# Propagation of asymmetric uncertainties

I have two (fully independent) measurements of the same quantity X. Each of them reports a measurement $$X_{-\sigma_L}^{+\sigma_R}$$ where $$\sigma_L$$ and $$\sigma_R$$ are the left and right uncertainties (asymmetric error bars). In other words, if we call the measurements $$A$$ and $$B$$, and the subscript $$A$$ and $$B$$ stands for the measurements, we have

$$A_{-\sigma_{L,A}}^{+\sigma_{R,A}}$$

$$B_{-\sigma_{L,B}}^{+\sigma_{R,B}}$$

Now I need to calculate the different of these measurements, $$\Delta = A-B$$. What will be $$\sigma_{L,\Delta}$$, $$\sigma_{R,\Delta}$$? In other words, how do I propagate independent asymmetric error bars?

• Could you explain more precisely and quantitatively what these "left" and "right" uncertainties mean or how they are computed?
– whuber
Commented Dec 23, 2018 at 15:29
• It comes from the fact that the $\chi^2$ distribution is not symmetric around its minimum, therefore taking the 68% confidence interval leads to an asymmetric interval Commented Dec 23, 2018 at 15:38
• So, $A$ and $B$ are assumed to be $\chi^2$-distributed and the $\sigma$'s are confidence bounds? One can then probably try to find the actual distribution of $\Delta$ and compute new confidence bounds. A very simple approximate estimate would be $\sigma_{L,\Delta} = \sigma_{L,A} - \sigma_{R,B}$ and $\sigma_{R,\Delta} = \sigma_{R,A} - \sigma_{L,B}$. They are correct, if the $\sigma$'s are strict bounds. Commented Dec 23, 2018 at 21:35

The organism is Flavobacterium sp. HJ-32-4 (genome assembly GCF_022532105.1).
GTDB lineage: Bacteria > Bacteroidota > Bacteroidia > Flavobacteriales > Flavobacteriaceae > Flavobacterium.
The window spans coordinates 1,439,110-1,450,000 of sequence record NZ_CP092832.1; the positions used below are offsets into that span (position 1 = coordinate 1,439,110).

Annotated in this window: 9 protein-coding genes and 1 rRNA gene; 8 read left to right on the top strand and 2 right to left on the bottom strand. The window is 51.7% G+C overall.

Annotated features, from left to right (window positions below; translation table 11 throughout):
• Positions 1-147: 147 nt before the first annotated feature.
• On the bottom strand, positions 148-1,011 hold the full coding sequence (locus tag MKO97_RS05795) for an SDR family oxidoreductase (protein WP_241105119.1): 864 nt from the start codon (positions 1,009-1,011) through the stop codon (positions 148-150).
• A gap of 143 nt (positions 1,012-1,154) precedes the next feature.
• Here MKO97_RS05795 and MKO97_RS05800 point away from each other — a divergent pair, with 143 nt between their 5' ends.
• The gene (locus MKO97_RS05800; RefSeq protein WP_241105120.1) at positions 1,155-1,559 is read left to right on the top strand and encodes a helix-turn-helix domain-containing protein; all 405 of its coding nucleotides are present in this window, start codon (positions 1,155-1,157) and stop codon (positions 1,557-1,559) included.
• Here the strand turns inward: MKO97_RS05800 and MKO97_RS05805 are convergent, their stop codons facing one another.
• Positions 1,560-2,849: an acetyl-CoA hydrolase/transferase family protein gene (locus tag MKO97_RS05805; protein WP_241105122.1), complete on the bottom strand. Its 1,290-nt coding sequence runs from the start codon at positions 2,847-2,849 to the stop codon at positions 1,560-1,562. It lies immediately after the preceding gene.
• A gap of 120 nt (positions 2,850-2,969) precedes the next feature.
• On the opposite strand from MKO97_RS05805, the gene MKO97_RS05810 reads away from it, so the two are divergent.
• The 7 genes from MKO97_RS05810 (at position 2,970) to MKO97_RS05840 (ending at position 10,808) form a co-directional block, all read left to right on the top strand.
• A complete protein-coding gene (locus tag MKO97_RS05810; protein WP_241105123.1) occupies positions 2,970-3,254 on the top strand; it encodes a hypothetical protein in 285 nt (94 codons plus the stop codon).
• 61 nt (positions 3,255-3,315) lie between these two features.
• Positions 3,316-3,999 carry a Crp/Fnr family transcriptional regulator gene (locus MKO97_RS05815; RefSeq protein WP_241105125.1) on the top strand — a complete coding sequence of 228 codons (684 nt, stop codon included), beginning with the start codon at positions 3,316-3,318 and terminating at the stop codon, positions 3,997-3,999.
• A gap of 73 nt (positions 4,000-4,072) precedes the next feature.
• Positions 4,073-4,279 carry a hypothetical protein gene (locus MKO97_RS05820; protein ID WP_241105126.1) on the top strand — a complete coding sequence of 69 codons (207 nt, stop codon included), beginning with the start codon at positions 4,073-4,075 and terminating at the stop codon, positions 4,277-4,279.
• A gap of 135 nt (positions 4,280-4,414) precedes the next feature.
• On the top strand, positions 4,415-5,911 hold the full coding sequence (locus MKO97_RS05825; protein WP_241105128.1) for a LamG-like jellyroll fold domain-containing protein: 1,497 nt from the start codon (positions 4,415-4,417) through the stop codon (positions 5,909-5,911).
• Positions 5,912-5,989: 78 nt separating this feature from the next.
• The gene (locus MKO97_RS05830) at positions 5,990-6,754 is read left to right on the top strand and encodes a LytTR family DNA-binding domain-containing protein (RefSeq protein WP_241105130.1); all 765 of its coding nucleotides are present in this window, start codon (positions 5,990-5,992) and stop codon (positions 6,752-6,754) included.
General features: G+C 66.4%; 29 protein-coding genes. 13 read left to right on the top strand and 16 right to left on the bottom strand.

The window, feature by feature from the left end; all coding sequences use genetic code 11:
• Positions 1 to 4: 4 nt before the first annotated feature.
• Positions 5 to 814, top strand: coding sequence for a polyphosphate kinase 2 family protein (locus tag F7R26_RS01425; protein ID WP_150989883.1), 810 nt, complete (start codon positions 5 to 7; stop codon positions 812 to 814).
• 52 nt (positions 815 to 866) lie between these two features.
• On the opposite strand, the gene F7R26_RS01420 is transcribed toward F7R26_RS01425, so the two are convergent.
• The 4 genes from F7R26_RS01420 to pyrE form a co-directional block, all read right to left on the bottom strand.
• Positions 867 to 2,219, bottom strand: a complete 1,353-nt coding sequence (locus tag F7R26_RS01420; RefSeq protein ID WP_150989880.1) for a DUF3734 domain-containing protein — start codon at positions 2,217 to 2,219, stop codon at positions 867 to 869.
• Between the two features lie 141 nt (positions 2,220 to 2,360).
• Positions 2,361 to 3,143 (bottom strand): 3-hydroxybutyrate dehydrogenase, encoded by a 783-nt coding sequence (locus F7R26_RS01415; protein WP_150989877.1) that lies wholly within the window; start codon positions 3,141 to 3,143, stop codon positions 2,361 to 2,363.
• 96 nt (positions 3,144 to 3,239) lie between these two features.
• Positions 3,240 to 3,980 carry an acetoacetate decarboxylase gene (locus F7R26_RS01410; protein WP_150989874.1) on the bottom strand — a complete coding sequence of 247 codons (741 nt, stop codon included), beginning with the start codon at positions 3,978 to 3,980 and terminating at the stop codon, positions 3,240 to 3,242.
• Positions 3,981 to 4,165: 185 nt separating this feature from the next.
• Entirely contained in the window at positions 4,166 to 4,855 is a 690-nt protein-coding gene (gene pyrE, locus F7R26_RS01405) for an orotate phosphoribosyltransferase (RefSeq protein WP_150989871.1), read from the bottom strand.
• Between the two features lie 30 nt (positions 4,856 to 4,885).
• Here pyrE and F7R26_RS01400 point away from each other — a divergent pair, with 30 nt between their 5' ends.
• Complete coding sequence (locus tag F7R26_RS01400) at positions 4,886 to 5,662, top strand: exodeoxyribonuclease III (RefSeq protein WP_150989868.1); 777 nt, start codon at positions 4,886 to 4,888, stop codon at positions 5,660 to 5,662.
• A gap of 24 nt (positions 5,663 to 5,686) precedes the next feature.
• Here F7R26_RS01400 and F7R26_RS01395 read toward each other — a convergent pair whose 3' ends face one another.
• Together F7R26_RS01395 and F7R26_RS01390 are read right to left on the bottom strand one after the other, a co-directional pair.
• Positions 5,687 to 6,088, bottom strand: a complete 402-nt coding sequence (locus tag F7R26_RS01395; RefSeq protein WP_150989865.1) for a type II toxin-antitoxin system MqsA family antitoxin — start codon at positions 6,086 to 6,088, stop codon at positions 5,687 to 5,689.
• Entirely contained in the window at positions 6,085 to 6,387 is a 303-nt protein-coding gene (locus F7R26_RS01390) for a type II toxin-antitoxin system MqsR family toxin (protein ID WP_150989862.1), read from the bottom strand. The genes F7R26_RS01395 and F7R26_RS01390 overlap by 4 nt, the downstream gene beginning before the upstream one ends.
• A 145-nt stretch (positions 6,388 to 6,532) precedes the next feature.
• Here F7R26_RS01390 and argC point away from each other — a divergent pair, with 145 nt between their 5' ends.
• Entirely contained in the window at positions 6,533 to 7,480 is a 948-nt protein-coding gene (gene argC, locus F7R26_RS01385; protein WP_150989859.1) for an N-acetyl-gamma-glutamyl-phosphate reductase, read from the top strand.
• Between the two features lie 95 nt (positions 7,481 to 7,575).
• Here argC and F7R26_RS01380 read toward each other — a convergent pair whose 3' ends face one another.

• @Jonas I also thought about something similar, which makes sense to me, however I was wondering if it respects the rules for the propagation of uncertainties. After all, when we sum two Gaussian distributed symmetric errors we do NOT just sum their uncertainties, but use the square root of the sum of the squares Commented Dec 23, 2018 at 21:48
• Depends on how the „error bars“ are defined. If they are standard deviations, you are right. If they are variances, you would just sum. Commented Dec 23, 2018 at 22:15

The sum of $$\chi^2$$-distributed independent values is another $$\chi^2$$-distributed value; see https://math.stackexchange.com/questions/1096298/question-about-sum-of-chi-squared-distribution